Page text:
Bordering the pandemic
Historically, pandemics have provided key moments in which new borders have been enforced. The Covid-19 pandemic has been no exception. The first “gut” reaction of states to the spread of the disease in the pandemic’s early weeks and months were border closures and mobility restrictions. In the EU context, these were seen as an attempt by member states to regain sovereignty in the governance of the pandemic, presuming that territorial controls would somehow stop the progress of an airborne and mobile virus. This was based on misguided assumptions that the virus arrived from abroad, when in fact it was already circulating among national populations (which was already the case when most restrictions came into force). The attempt to delimit virologically “safe” and “unsafe” spaces and populations became a guiding strategy in the fight against Covid-19. There was a hardening not only of EU and national borders but often internal ones as well, with regional and even local administrations pushing to affirm their “territorial sovereignty” in controlling movement.
But this hardening of borders was highly differentiated, and not just in space, with certain kinds of mobility and certain populations more likely to be subject to borders than others. While goods and “essential workers” were permitted to circulate even during the strictest national lockdowns, those “out of place” in national territories (such as precarious or partially documented migrants and intra-EU migrants) became the object of border enforcement. Borders have long been selectively permeable membranes that sort and delimit mobility, of people as well as of other flows. The sorting of desirable and undesirable mobilities is indeed a fundamental aspect of borders under contemporary neoliberal capitalism, hyper-charged during the pandemic by the invocation of the new rubric of “health security” or “biosecurity”. As Kezia Barker has argued, states’ biosecurity politics always need to negotiate a balance “between too much and too little regulation”; rather than conflicting with global trade, travel, and contemporary neoliberal life more broadly, biosecurity emerged as a practice that facilitates these flows by attempting to remove their risky or negative elements. Thus, rather than simply halting circulation, biosecurity relies on policy interventions that facilitate and “optimise” the right sort of circulation.
The geopolitical visions that we invoke to imagine our place in the world matter.
When examining the border restrictions enacted during the pandemic, it is important to ask who benefited from these restrictions. Whose protection, whose security was guaranteed? The unequal impact of Covid-19 on the most vulnerable in European societies was strongly compounded by unequal forms of immobilisation, through border controls, and forced mobility. Certain populations were much more exposed to viral circulation, such as “essential workers” or those who simply could not afford to isolate. This is an important point to keep in mind when considering the claims to national as well as European sovereignty invoked to enforce new border controls, as though these were magical incantations that would protect all within the territory of the imagined sovereign “safe space” equally.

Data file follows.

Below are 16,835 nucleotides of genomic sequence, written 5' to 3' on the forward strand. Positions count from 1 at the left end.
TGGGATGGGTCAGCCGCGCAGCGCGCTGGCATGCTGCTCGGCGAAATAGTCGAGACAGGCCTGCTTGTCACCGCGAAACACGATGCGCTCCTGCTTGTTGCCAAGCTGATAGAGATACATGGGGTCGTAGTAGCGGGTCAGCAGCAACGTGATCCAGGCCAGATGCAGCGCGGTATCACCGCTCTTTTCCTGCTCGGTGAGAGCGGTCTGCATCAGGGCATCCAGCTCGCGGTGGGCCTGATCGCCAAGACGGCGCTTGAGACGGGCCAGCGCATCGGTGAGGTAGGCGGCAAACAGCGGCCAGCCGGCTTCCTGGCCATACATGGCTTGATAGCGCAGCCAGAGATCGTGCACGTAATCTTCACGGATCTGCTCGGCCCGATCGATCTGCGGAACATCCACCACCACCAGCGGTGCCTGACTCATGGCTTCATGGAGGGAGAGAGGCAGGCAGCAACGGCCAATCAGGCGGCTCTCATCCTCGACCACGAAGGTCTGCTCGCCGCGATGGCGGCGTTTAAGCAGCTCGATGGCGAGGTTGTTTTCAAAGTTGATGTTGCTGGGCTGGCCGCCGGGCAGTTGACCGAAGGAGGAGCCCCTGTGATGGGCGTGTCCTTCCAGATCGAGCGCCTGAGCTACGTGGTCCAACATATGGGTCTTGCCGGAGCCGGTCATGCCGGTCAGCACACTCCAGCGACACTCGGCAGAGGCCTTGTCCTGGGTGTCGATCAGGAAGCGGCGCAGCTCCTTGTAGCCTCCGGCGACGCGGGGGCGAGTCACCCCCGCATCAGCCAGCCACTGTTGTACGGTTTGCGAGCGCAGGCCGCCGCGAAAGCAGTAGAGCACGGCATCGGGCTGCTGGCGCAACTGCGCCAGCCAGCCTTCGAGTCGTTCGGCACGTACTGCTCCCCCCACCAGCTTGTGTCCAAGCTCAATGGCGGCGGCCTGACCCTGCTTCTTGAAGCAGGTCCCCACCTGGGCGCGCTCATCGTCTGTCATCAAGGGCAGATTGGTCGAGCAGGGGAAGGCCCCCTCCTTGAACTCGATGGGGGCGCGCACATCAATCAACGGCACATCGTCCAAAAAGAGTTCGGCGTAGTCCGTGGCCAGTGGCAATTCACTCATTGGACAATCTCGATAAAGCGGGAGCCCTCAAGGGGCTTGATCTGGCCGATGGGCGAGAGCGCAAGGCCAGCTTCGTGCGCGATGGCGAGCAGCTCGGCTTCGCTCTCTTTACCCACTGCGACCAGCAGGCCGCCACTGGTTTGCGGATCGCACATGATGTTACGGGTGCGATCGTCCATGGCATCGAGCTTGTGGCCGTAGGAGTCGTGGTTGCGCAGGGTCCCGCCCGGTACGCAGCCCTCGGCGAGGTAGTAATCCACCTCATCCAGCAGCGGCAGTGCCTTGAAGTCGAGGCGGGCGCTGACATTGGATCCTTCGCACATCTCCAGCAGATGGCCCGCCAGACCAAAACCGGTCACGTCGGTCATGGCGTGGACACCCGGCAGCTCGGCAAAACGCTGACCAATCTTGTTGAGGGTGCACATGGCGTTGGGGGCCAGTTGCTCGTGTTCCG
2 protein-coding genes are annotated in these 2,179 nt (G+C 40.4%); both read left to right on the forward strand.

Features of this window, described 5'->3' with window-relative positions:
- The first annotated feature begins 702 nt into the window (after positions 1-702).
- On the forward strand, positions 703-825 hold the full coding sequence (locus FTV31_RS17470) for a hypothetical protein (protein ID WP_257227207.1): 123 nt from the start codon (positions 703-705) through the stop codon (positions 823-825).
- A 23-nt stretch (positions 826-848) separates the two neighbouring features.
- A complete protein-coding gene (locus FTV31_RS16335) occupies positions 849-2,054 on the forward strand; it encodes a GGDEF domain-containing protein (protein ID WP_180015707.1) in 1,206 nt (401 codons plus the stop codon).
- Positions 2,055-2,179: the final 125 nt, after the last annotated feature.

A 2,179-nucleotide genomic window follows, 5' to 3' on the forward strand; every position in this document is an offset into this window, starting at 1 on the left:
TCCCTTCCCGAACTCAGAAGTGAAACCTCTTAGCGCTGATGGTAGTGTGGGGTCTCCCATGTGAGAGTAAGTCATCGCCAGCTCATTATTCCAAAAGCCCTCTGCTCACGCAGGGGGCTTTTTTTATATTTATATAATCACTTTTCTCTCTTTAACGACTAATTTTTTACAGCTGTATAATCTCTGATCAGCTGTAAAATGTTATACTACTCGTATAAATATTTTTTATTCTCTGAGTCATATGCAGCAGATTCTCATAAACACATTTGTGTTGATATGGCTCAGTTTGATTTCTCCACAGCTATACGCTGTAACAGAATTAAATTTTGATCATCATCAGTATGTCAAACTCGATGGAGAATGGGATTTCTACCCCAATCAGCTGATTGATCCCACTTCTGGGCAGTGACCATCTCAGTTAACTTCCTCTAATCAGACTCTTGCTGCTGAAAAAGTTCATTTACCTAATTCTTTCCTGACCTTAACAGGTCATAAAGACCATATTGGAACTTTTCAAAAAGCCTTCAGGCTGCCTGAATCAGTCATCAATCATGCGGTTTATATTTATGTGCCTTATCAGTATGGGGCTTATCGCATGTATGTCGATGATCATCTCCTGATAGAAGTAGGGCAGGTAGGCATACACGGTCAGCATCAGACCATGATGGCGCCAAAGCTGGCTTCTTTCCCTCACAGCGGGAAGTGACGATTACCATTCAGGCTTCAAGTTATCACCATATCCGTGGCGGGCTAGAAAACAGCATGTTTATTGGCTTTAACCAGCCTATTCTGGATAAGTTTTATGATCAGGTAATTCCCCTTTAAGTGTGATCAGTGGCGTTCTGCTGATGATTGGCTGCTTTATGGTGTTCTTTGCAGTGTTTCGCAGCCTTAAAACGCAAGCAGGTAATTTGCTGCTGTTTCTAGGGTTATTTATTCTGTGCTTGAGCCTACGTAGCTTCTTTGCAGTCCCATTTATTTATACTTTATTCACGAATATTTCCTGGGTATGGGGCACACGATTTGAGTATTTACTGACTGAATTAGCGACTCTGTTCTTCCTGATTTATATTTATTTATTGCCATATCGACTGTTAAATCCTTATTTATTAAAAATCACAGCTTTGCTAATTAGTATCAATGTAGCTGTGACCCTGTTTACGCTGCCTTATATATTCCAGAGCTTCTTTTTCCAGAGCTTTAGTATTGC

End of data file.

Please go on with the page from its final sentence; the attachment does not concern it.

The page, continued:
While pandemic safety was already unequally distributed within the EU, the Union’s external borders became an even more dangerous space for migrants. Since the outbreak of the pandemic, the “Covid excuse” has been instrumentalised to further restrict those on the move. New forms of pushback, containment, and confinement of migrants at the EU’s borders are now justified in the name of both their own – as well as Europeans’ – “protection”. Noting the multiple instances of pushbacks and port closures in the Mediterranean (such as the declaration of the Italian and Maltese authorities in the spring of 2020 that their ports were “unsafe” for migrants to disembark at), Tazzioli and Stierl describe how border closures were enforced in the name of hygienic-sanitary protective measures, turning the EU “not merely into a hostile, but also an unsafe and risky environment, supposedly unable to take care of asylum seekers and to prevent them from being infected, as well as infecting European citizens”. What we have observed in recent years has been not only an unequal bordering of Europe’s territories and populations, but also of its “sovereign responsibility” to ensure safety.
Beyond medical nationalism
The profoundly unequal impacts of border closures and mobility restrictions during the pandemic urge caution in any further and future European appeals to sovereign governance of health (or other) risks. It is alluring to imagine the creation of a European safe space where health sovereignty can be ensured by reshoring and enhancing medical and pharmaceutical production capacity and securing critical supplies, so that EU citizens are fully covered in the event of a future health emergency. But how can we ensure that such health sovereignty at home would not adversely impact the health and wellbeing of others beyond the EU’s borders? Securing supply chains can easily become hoarding, and the EU’s common procurement strategy, lauded as a form of European solidarity, can easily translate into exclusionary market dominance.
How can the EU respond to future health crises in non-exclusionary, non-isolationist ways? If one thing has become clear from the current pandemic, isolated and isolating responses are ineffective against a global virus: they may serve to create the illusion of safety for a short time, but to take the Commission’s slogan at face value, in epidemiological terms truly “no one is safe until everyone is safe”. Medical nationalism, whether in the realm of vaccines or supplies is, as the former French minister of education Najat Vallaud-Belkacem recently argued, an “imposture”, a fiction, in its promise to guarantee health security.
How, then, to begin? The geopolitical visions that we invoke to imagine our place and role in the world matter. They matter a great deal. They are performative fictions that serve to, literally, “make worlds”, providing both a description of the sort of world that we want – and a prescription for action. Marrying Europe’s global role to an outdated notion of sovereignty is not only misplaced in today’s interconnected world; it also risks feeding an illusion of the possibility of sovereign control, privileging closure rather than collaboration, and ignoring the intertwined geographies of vulnerability that connect us all.